Anne Goldberg, The Savvy Senior, has a mission to help seniors know they are old enough to have a past and young enough to have a future. Her vision is to create an army of senior volunteers bringing their wisdom and experience back to the community. She helps seniors live into their future with vitality by teaching them how to use computers; with conferences & workshops on The Art of Living Longer ; with decluttering & organizing; and with “Tell Your Story Videos”, preserving the stories & wisdom of your life for future  • (954) 536-8008

The new norm with regards to nutrition seems to be the ages-old wisdom of Hippocrates: “Let food be thy medicine and medicine be thy food.”

The Harvard Medical school newsletter, in “Nutrition 101: Good Eating for Good Health”, makes the clear connection between diet and health. Within all the specifics they discussed, the one point they made is that “…good eating should not be considered a punishment, but an opportunity.” I couldn’t agree more.

By saying no to foods with green peppers, eggplant, white potatoes, pumpkin and tomatoes (so, pretty much good-bye Italian food L) my indigestion rarely raises its fiery head any more. And when it does, I can always trace it to something I’ve eaten. Given that OTC brands like Prevacid and Xantac inhibit the body’s ability to absorb nutrients, taking them only contributes to a lack of well-being.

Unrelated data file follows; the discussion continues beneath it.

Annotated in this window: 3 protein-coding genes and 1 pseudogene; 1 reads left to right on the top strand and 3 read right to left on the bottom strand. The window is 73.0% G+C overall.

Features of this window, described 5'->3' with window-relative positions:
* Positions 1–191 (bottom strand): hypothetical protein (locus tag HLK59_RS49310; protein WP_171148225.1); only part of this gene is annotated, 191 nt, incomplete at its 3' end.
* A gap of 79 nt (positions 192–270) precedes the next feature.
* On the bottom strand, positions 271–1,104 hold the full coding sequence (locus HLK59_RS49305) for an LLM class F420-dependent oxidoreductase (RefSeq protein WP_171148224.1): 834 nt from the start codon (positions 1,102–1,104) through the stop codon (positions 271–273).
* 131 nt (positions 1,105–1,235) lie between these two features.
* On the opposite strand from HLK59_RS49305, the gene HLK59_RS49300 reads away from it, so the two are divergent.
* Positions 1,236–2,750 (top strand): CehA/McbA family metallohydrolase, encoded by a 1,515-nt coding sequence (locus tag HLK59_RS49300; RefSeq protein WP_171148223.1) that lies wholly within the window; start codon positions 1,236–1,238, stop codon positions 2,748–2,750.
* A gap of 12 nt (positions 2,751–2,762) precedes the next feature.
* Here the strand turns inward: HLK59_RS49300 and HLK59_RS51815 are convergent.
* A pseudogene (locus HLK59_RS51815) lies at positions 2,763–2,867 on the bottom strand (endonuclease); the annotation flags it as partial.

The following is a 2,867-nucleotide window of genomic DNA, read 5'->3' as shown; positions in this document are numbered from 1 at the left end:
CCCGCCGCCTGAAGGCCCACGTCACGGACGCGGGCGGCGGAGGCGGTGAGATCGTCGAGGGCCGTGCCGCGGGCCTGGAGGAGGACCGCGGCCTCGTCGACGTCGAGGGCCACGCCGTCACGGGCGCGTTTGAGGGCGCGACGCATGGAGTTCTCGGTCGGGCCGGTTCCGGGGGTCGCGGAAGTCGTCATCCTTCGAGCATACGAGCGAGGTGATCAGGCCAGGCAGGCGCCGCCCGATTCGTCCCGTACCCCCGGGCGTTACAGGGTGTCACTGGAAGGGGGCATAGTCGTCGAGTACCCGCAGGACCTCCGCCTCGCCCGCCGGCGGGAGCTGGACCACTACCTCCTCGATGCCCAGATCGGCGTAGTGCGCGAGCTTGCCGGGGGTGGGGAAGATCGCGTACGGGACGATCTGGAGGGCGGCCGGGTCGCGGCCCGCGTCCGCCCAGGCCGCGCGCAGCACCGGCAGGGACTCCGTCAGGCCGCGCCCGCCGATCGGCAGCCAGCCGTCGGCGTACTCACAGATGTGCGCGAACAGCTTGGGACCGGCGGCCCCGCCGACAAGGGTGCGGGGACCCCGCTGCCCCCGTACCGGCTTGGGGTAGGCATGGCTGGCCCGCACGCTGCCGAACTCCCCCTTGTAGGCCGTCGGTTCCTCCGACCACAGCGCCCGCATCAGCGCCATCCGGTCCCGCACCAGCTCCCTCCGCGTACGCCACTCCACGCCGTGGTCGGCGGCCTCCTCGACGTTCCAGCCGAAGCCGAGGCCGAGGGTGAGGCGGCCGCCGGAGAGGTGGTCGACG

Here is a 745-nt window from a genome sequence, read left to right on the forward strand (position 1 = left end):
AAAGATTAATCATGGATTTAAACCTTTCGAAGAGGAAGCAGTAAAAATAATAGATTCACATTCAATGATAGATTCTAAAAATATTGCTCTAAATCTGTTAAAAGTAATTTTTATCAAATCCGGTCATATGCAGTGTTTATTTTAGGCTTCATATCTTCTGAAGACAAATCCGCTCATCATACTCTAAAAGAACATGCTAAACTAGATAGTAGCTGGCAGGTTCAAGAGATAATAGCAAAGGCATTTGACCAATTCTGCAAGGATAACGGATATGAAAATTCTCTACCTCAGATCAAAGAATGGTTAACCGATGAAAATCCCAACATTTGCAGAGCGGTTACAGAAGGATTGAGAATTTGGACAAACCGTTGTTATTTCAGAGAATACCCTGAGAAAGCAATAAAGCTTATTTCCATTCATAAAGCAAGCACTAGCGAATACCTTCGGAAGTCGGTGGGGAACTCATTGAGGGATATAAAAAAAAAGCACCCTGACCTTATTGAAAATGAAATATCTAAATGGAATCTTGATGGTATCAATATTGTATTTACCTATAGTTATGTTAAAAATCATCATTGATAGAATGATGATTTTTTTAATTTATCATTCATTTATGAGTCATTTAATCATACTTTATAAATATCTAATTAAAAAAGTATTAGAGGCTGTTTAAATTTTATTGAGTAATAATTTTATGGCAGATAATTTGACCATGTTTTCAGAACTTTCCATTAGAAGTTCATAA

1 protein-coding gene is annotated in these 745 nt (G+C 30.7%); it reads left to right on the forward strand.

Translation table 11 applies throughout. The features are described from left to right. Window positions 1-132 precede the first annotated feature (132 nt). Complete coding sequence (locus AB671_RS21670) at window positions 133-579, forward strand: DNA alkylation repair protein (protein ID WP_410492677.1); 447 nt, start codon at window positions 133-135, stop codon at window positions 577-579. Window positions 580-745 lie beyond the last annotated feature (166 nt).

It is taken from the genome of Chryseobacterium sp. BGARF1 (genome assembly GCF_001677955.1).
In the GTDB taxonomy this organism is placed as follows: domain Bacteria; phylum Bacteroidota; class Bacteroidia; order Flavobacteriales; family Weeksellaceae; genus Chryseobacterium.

So what do you do if you have indigestion? My sure-fire recipe is to chew three or four papaya enzyme pills (widely available at nutrition stores and on-line) with a chaser of 2 ounces of aloe vera juice. (I like OKC brand available at Wal-Mart and some Asian markets.) This combo’s like swallowing a fire extinguisher – without any negative side-effects. An added bonus with Aloe Vera is that it can work wonders for IBS sufferers.

Eating well yields huge rewards in the form of more energy, better sleep, nicer skin and an overall feeling of well-being. The people in the world who live the longest eat 75-80% vegetables, fruits, beans, nuts, legumes, some grains and just 0-20% animal protein. And they drink lots of green tea. How does your eating stand up to that?

When you pay attention to your body, during and after eating, you’ll become aware of signals it sends about the food you eat. Heartburn suggests intolerance to something you’ve eaten. Rather than medicating yourself, try and determine which food caused it and then eliminate this food from your repertoire and see if that makes a difference. Some foods cause inflammation and you may suddenly notice that one or more joints begin to ache. Some foods can cause a headache, or bloating, belching and other digestive issues. Sometimes you might wake up and your eyes and extremities are swollen. What did you eat the night before?

When you start to notice any tightening, bloating, swelling with 24 hours of eating something, you begin the process of understanding and mastering food’s powerful effects on how you feel. Then you become in control… and that is the opportunity.

Be a Savvy Senior. Start to notice a connection between certain foods and discomfort anywhere in your body and make decisions about what to eat based on foods that make you feel good.